Many species of cactus have long, sharp spikes.Many succulent plants in both the Old and New World bear a striking resemblance to cacti, and are often called “cactus” in common usage. This is, however, due to parallel evolution; none of these are closely related to the Cactaceae. One distinct identifying characteric of the Cactus family is the areole, a specialized structure from which spines and new shoots grow.

Cacti are believed to have evolved in the last 30 to 40 million years. Long ago, the Americas were joined to the other continents, but separated due to continental drift. Unique species in the New World must have developed after the continents had moved apart. Significant distance between the continents was only achieved around in the last 50 million years. This may explain why cacti are so rare in Africa; the continents had already separated when cacti evolved.

Cactus Flower

Like other succulents, cacti are well-adapted to life with little precipitation. The leaves have evolved into spines, which in addition to allowing less water to evaporate than regular leaves, defend the cactus against water-seeking animals. Photosynthesis is carried out by enlarged stems , which also store water. Unlike many other succulents, the stem is the only part of a true cactus where this takes place. Very few members of the family have leaves, and when present these are usually rudimentary and soon fall off; they are typically awl-shaped and only 1-3 mm long. Two genera, Pereskia and Pereskiopsis, do however retain large, non-succulent leaves 5-25 cm long, and also non-succulent stems; they are possibly primitive genera, thought to be closely similar to the plants that cacti evolved from.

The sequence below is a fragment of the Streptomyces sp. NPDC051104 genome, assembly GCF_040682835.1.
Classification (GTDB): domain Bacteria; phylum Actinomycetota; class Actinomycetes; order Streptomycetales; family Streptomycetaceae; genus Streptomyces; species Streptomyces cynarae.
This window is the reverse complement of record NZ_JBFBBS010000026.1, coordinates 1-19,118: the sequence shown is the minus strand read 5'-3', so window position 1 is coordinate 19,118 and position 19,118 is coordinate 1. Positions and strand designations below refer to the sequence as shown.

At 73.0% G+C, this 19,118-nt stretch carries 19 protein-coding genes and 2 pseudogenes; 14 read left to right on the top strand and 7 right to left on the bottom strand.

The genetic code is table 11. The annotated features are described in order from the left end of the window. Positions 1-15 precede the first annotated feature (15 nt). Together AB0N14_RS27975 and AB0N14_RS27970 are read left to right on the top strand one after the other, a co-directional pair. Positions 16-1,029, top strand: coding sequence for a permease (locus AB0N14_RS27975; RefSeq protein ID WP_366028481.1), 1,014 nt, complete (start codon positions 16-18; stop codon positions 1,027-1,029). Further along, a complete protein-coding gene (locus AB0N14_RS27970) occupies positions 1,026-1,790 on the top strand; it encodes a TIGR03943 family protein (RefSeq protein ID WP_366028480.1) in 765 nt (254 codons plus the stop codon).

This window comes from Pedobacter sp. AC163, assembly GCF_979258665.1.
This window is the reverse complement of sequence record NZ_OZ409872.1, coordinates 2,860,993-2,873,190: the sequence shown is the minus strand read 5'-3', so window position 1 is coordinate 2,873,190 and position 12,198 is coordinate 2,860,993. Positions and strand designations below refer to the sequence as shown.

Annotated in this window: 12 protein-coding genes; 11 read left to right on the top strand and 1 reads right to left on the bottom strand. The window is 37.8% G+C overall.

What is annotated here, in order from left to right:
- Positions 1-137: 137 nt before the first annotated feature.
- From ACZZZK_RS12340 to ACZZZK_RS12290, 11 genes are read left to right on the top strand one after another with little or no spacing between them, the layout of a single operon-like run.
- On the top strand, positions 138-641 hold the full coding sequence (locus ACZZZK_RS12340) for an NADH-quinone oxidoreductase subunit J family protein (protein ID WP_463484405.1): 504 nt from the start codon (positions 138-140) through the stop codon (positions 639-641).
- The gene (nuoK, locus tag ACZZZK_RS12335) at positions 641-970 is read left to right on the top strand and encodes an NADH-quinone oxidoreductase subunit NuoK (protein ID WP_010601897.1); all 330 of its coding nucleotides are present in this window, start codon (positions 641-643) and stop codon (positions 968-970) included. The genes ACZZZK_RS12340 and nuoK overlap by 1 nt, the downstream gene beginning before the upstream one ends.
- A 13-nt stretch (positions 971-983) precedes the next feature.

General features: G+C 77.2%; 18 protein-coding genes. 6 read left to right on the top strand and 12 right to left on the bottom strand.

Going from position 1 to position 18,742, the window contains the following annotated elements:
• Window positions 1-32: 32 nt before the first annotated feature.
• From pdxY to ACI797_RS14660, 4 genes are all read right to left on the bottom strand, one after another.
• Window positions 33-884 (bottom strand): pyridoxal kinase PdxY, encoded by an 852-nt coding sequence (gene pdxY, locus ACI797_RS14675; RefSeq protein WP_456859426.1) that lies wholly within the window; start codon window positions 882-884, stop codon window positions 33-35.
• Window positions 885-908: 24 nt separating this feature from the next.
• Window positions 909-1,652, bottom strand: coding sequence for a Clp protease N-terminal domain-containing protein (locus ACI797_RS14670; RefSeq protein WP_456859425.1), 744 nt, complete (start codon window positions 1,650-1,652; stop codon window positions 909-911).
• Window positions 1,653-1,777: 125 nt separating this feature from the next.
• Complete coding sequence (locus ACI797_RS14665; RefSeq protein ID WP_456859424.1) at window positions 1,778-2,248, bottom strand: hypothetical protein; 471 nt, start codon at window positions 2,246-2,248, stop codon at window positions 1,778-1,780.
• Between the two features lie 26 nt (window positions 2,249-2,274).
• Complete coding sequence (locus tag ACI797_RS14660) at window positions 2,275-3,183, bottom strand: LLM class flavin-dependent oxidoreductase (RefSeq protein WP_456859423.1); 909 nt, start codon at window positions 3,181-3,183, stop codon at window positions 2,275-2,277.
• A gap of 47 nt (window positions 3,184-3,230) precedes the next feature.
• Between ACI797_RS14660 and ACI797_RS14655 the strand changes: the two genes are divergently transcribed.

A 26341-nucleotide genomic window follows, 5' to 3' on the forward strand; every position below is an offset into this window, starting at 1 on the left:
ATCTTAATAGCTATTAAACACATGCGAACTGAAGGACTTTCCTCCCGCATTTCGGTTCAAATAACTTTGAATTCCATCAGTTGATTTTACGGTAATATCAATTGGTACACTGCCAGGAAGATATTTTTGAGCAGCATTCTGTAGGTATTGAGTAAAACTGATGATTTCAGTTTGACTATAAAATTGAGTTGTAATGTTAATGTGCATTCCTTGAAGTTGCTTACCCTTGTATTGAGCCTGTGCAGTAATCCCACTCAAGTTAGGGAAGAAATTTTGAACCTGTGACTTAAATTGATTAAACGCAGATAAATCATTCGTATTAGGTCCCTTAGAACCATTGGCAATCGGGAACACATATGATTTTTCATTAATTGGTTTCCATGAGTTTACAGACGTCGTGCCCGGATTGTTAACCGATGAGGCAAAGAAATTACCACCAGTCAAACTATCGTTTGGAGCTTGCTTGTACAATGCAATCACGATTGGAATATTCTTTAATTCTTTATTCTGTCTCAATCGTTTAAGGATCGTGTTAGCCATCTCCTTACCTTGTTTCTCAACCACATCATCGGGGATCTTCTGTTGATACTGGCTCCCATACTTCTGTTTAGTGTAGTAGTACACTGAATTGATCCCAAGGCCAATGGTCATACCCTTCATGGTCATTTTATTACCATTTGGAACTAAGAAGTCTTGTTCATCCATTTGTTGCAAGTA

Cacti come in a wide range of shapes and sizes. Some grow to great size. Some cacti produce beautiful flowers , which like spines and branches arise from areoles. Many cactus species are night-blooming, as they are pollinated by nocturnal insects or small animals, principally noths and bats.  Cacti range from small and round to pole-like and tall, such as the Saguaro

A number of cactus species are cultivated for use as houseplants, as well as for ornamental gardens. They often form part of xerophylic (dry) gardens in arid regions. Some cacti bear edible fruit.



The word cactus is ultimately derived from Greek Κακτος kaktos, used in classical Greek for a species of spiny thistle, possibly the cardoon , and used as a generic name, Cactus, by Linnaeus in 1753 (now rejected in favor of Mammillaria). There is some dispute as to the proper plural form of the word; as a Greek loan into English, the correct plural in English would be “cactuses”. However, as a word in Botanical (as distinct from Classical Latin) “cactus” would follow standard Latin rules for pluralization and become “cacti”, which has become the prevalent usage in English.